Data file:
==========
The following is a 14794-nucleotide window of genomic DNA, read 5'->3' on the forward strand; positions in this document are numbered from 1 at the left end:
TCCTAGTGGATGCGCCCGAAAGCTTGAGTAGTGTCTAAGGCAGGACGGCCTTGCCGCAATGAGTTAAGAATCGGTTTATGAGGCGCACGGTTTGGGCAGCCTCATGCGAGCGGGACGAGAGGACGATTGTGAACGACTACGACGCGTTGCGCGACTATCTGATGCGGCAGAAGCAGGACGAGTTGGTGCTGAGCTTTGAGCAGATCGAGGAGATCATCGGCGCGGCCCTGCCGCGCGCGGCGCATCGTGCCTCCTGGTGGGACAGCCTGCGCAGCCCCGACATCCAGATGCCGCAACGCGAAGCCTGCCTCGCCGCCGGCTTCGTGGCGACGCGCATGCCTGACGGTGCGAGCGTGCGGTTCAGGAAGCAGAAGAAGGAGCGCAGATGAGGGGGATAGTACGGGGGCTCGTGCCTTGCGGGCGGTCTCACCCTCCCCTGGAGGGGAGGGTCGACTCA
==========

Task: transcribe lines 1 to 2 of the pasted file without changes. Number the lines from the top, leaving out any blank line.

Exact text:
The following is a 14794-nucleotide window of genomic DNA, read 5'->3' on the forward strand; positions in this document are numbered from 1 at the left end:
TCCTAGTGGATGCGCCCGAAAGCTTGAGTAGTGTCTAAGGCAGGACGGCCTTGCCGCAATGAGTTAAGAATCGGTTTATGAGGCGCACGGTTTGGGCAGCCTCATGCGAGCGGGACGAGAGGACGATTGTGAACGACTACGACGCGTTGCGCGACTATCTGATGCGGCAGAAGCAGGACGAGTTGGTGCTGAGCTTTGAGCAGATCGAGGAGATCATCGGCGCGGCCCTGCCGCGCGCGGCGCATCGTGCCTCCTGGTGGGACAGCCTGCGCAGCCCCGACATCCAGATGCCGCAACGCGAAGCCTGCCTCGCCGCCGGCTTCGTGGCGACGCGCATGCCTGACGGTGCGAGCGTGCGGTTCAGGAAGCAGAAGAAGGAGCGCAGATGAGGGGGATAGTACGGGGGCTCGTGCCTTGCGGGCGGTCTCACCCTCCCCTGGAGGGGAGGGTCGACTCA